- the extent to which the intern’s work complements, rather than displaces, the work of paid employees while providing significant educational benefits to the intern; and
- the extent to which the intern and the employer understand that the internship is conducted without entitlement to a paid job at the conclusion of the internship.
For an in-depth explanation of apprenticeships/internships, previous program graduate and successful Virginia Tech Ph.D. candidate Lorien MacAuley addresses this question in her master’s thesis entitled A Mixed Methods Study of On-Farm Apprenticeship Learning in Virginia:
“An apprentice is an adult learner, who is a novice, who learns on the job and receives direction from a master. Apprenticeships are typically defined as programs of study that involve some length of time, often one to three years, working under an expert in a particular art, trade, or craft, receiving instruction on-the-job, and potentially incorporating some structured lessons (Gray & Herr, 1998). However, I use this term in a much more theoretical way to describe an indentured novice learner who works alongside, pitches in, observes and interacts with an expert/master, and thus knowledge transfers from expert to novice to ultimately lead the novice to mastery in a given set of skills and knowledge (Paradise & Rogoff, 2009). In much of industry, including farming, this concept can also be applied to the term ‘intern’ as engaged in an ‘internship.’ According to Jones (1999), on-farm apprenticeship programs may often use the term internship due to strict legal definitions regarding apprenticeships. However, this study seeks to engage the discourse on apprenticeship learning discussed by Lave (1988), Rogoff (1990), and Vygotsky (Schunk, 2012). Hence, the use of the term ‘apprentice’ is used synonymously with ’intern,’ and ‘apprenticeship’ is used synonymously with ‘internship.’ This may also include work for pay, often staying residentially (on the farm) during their indenture, as long as the above Paradise and Rogoff’s definition still holds true, and an express arrangement exists that the (farmer) educator will teach the novice apprentice (how to farm). The phenomenon of interest in this study is the mode of learning.”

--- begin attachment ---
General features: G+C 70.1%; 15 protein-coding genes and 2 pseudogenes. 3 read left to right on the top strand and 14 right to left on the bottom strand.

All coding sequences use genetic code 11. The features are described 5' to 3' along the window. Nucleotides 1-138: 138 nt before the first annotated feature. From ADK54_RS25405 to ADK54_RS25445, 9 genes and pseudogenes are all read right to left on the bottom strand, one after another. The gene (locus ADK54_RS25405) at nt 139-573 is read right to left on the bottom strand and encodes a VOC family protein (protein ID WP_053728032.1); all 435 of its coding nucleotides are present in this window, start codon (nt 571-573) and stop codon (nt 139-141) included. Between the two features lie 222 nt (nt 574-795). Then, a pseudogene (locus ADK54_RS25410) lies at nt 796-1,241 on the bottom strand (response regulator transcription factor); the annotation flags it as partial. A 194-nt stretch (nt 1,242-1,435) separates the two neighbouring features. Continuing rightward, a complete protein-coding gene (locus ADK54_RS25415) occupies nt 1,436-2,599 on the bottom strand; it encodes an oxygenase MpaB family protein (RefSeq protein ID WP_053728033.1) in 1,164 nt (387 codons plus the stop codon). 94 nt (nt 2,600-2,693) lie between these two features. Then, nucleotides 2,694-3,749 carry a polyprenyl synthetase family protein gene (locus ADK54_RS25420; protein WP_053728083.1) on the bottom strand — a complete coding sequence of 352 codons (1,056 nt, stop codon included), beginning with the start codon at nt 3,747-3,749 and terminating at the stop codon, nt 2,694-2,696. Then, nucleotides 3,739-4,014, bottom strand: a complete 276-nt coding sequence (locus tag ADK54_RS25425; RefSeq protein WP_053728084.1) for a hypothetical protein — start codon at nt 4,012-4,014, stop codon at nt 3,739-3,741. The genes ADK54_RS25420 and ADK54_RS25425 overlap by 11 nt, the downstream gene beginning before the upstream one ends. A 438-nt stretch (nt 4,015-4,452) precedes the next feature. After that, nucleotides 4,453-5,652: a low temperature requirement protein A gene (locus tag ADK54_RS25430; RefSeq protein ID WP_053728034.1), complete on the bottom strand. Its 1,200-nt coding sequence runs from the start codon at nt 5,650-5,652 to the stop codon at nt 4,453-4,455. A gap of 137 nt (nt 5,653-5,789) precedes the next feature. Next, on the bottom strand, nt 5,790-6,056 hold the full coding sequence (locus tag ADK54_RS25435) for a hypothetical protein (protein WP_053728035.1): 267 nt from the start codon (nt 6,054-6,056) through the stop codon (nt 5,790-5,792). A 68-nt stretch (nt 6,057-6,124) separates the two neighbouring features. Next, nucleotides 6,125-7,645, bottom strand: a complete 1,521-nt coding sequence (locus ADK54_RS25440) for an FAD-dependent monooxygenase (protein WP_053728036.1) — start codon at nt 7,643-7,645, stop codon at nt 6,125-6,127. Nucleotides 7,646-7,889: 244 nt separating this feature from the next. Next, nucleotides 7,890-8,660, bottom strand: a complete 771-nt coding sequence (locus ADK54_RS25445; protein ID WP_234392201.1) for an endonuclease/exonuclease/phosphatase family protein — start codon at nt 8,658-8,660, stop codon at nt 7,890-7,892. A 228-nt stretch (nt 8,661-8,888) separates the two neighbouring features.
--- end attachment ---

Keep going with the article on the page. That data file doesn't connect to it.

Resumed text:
At the end of the apprenticeship do you get certified or do you have to do additional schooling for that? If so do you offer that next step? Currently, we offer a certificate to all apprentices who finish the summer, and arrange certification to those who either 1) pass evaluations in mid September, 2) complete Wolf Journey field exercises during the off-season, or 3) return the following summer to work and complete loose-ends. However, please note that we are also undergoing accreditation by the Washington State Workforce Training & Education Coordinating Board, and arranging college credits with a national university for those who want to add that option for additional fees. Until those steps are accomplished, your certification will only be as good as our reputation without accreditation. None of these certification or credit steps are necessary to be hired onto our staff, nor do they impede our work toward helping you get hired or established elsewhere.
What is the potential for work upon graduating from the Blue Skye Farm Internship or Earth Skills Teaching Apprenticeship? Nearly everyone who completes a summer with us is hired the following year, or gets a stellar job in the field elsewhere. That said, potential for future work as a lead instructor will depend on our enrollment levels, your progress on improving your earth skills, the number of camps for which you assisted in the past, your previous education and work experience, and our assessment of your teaching skills. Remember, the teaching apprenticeship is designed for people who really want to share these skills with others in the near future. Beyond the training period, you will be learning the skills vicariously while on the job, and ultimately, it is up to you to practice on your own during the off-season to become accomplished in these earth skills, although you may enroll in any of our academic year courses as well.
Do you have more information for women considering apprenticeships? Check out learnhowtobecome.org/career-resource-center/apprenticeships-for-women for an excellent discussion for women in apprenticeship programs.
We’re looking forward to receiving your application, but feel free to call or email us so we can clarify any questions you have. There is so very much to gain and to give in this program, so we’re looking forward to sharing it with you. – Chris & Kim